This book is about the relationship of the American writer to his land and language - to the 'scene' and the 'sign', to the natural landscape and the inscriptions imposed upon it by men. Among the questions considered in the first section of the book are how does American Romantic writing differ from European; what are the peculiar problems faced by the American artist, and what roles does he adopt to tackle them; what kind of writing results when authors as different as Henry Adams and Mark Twain lament the vanishing of an earlier America, or when Adams and Henry James review their complex relationship to their homeland, or when W. D. Howells and Stephen Crane seek to define their themes in a specifically American setting. The second section of the book examines similar concerns in a number of contemporary writers, notably Thomas Pynchon, John Barth, Donald Barthelme, John DeLillo, and William Gass.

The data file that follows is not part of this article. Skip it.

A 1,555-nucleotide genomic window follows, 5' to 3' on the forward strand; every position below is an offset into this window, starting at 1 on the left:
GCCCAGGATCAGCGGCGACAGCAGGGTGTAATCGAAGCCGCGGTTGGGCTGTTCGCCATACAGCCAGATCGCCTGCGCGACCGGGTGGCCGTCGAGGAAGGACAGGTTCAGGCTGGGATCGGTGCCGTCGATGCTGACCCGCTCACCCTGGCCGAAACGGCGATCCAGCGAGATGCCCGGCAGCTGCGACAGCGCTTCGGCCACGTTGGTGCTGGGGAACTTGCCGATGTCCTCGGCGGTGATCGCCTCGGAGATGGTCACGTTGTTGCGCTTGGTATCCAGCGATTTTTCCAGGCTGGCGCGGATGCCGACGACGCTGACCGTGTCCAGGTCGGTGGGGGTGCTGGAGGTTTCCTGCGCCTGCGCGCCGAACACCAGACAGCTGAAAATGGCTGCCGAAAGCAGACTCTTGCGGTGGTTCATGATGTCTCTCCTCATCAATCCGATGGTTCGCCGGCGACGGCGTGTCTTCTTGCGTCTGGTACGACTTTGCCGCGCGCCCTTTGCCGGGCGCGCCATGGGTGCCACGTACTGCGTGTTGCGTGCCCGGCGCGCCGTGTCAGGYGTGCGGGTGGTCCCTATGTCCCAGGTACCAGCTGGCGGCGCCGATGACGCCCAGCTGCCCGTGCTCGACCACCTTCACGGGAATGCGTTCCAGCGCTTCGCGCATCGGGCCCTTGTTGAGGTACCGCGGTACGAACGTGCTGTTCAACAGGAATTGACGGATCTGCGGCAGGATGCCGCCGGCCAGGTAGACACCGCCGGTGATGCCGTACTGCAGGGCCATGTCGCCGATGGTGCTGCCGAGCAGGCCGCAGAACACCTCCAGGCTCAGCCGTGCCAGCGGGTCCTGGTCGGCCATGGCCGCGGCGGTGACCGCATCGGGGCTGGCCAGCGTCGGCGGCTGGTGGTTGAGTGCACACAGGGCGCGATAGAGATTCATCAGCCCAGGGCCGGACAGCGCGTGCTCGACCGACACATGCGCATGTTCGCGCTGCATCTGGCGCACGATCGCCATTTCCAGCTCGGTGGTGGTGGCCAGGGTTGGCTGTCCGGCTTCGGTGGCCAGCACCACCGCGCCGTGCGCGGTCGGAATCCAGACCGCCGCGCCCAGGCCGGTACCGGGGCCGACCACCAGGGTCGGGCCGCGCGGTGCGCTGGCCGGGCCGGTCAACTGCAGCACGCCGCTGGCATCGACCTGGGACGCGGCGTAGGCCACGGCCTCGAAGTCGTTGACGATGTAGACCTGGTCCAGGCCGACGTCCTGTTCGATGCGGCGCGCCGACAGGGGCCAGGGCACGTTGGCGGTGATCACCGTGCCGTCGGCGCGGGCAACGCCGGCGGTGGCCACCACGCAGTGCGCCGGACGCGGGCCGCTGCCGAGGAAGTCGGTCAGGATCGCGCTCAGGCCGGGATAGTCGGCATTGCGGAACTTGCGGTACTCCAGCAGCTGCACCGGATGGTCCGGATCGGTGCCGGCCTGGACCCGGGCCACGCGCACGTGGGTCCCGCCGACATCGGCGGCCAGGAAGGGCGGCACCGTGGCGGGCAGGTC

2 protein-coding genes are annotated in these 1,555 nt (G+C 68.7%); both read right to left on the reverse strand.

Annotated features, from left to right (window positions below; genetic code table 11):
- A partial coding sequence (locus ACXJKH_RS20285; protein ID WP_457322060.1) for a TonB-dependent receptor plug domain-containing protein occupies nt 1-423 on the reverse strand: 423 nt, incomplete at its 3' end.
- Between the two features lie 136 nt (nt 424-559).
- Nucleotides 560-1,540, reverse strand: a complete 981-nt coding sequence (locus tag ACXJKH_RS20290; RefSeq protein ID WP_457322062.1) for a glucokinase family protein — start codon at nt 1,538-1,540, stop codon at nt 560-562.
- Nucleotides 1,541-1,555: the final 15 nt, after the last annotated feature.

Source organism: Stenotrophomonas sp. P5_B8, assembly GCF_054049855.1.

'What brings the book together, of course, is the extraordinarily inventive, creative and coherent consciousness of one of our most distinguished literary critics. Everything Tanner touches seems to me somehow newer and fresher. He reminds me of a kind of critical alchemist who is able to take the most used and jaded of literary materials and turn them into brilliant objects.' American Literary Realism 'Always, Mr Tanner is sensitive, subtle, surprising ... From Walt Whitman to William Gass, Mr Tanner beautifully illuminates, in Emily Dickinson's words, all these Continents of Light.' The New York Times Book Review